When one of the world’s major financial services firms faced a time of serious crisis, including the pending transition of the CEO and founder, the company’s slate of emerging senior leaders engaged Dialogos to help them examine the demands and challenges of their situation. By creating a shared “container” for open, transparent communication about risk and reward, combined with a common definition for collective leadership, Dialogos help the firm navigate upheaval to maintain stability and performance momentum—and achieve a successful leadership transition.
The firms leaders were asked what it would take, at a daily operational level, to instill a new paradigm of balance and sustainable focus—one that was both supportive of new strategic initiatives and a stabilizing force for the company. The CEO not only founded the company, but was a front-runner in defining the field itself. It was clear that the emerging leaders needed an environment in which to explore a new definition of collective vs. heroic leadership.
In this context, the leadership team uncovered several classic and important growth challenges that would require investment in new thinking and new capabilities to overcome, even while current their levels of activity were pushing some people to their limits.
First, they faced the “Capability Trap”—in which those who worked “hard” found it challenging to take the time to work “smart.” While the attention given to urgent issues of the day or tactics of the moment created incremental improvement in the system, it also disabled the company’s ability to create long-term solutions.
Second, they confronted the “Innovation Dilemma”—where employees, lacking confidence in the wider organization to back them fully, sought to innovate in isolated pockets of the company. As a result, they pushed their efforts without necessarily getting full coordination, resource backing, or buy-in, and ended up with stand-alone initiatives that didn’t function seamlessly with the rest of the organization. This behavior was rationalized variously as “necessary,” “beneficial,” and “the only way it could work” there.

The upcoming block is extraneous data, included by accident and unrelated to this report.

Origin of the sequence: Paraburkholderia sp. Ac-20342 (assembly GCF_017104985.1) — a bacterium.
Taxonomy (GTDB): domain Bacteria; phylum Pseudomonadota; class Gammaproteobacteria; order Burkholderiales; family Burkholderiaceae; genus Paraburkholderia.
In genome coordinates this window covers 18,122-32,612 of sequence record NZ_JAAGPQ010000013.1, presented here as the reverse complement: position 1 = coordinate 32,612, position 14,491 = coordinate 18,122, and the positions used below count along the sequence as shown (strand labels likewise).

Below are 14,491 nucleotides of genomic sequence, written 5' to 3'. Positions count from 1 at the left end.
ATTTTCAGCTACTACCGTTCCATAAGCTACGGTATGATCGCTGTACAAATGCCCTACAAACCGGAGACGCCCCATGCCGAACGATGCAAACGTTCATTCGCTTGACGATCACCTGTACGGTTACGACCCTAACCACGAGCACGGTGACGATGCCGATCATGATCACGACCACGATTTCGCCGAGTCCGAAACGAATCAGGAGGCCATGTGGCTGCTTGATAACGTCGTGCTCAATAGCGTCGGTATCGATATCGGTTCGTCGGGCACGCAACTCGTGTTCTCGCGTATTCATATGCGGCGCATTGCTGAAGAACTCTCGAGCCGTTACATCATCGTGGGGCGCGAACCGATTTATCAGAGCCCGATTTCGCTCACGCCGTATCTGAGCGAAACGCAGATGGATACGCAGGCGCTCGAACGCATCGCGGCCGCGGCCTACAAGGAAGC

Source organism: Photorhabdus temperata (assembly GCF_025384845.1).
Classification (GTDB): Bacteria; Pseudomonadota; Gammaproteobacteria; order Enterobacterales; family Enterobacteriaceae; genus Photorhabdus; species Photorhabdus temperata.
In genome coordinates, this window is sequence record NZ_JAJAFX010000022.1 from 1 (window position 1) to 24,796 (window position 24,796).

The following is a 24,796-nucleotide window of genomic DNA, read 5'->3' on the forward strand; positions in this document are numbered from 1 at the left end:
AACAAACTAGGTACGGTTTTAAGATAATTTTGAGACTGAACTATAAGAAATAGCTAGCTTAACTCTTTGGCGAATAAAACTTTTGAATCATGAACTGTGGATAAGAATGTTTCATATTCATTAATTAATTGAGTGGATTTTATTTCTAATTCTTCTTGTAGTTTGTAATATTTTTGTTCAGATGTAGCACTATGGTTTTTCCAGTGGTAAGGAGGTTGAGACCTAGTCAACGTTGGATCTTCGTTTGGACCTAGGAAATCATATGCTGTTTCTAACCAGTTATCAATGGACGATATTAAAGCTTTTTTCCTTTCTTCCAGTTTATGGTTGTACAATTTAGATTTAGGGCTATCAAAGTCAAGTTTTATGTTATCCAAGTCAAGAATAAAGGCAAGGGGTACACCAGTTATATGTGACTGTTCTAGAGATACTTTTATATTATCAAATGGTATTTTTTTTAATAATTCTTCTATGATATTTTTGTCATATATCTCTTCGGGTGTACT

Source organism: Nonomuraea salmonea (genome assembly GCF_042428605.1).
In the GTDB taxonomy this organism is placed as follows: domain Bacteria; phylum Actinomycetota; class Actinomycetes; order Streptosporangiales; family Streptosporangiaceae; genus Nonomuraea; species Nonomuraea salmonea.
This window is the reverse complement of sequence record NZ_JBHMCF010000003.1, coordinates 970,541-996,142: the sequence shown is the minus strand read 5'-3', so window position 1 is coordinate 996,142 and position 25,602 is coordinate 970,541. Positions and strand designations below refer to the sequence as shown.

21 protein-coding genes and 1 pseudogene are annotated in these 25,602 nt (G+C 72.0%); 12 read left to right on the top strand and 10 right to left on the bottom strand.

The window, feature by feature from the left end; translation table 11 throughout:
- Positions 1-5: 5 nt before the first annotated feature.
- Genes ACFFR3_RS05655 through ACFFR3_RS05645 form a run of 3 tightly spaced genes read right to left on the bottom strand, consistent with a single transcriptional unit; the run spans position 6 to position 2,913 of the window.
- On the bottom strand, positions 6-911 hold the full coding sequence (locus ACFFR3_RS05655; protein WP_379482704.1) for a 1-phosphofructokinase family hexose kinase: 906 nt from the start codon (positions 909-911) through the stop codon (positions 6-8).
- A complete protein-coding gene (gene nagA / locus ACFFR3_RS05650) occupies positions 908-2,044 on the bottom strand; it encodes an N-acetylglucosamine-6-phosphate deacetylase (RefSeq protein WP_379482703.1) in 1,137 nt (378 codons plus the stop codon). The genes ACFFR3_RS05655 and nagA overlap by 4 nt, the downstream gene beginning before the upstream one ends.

The third dynamic eroding the quality of face-to-face interactions was “Triangulation”—the tendency to speak negatively of one another in an indirect way. While satellite groups of people spoke openly and directly with one another, the wider organization had cultivated a way of talking that tended to discount people behind their backs, or to avoid addressing issues directly and productively. This lack of productive, direct, face-to-face interaction caused recycling of work, produced waste and inefficient use of resources, and exacerbated the Capability Trap.
The final dynamic was the breakdown of trust in the integrity of company operations. This led to the implementation of various new policies and processes, and the installation of a monitor; this increase in rules and oversight generated a negative feedback loop that lowered trust and confidence within the company.
The process involved a series of meetings and workshops with senior leaders that allowed a fundamentally new level of business growth to emerge. The goal was to identify a coherent and explicit talent model, one that could be used to evaluate, assess, and develop people and their talents. Each participant from the senior team examined and proposed a core set of the 5-10 capabilities that they believed were critical for their success and, ultimately, true brilliance of function. The following highlights some of the most impacting process design components:
The first was to practice deepening employees’ ability to use “clean talk”—a method of giving and receiving feedback that mitigates the tendency for escalating tension in communication.
Second, Dialogos developed real-time Action Projects as opportunities for practicing skills. To achieve these projects, the leaders created a cross-functional knowledgebase and new talent model in cross-functional teams; this helped leaders to build new relationships, think more collectively about the various areas of focus, and generate new insights.
Third, by exploring cases and subjects that drew from both company experience and principles of moral philosophy, we developed a shared definition of values and the cornerstones of ethical leadership.
The creation of a shared “container” for authentic and transparent communication about risk and reward, combined with a common definition for collective leadership, allowed the company momentum to remain intact through deep upheaval and leadership transition. The ability to address internal relationships and areas of focus helped maintain their core values and, as a result, the firm saw no decrease in ratings or performance while new players have taken on leadership roles at the top.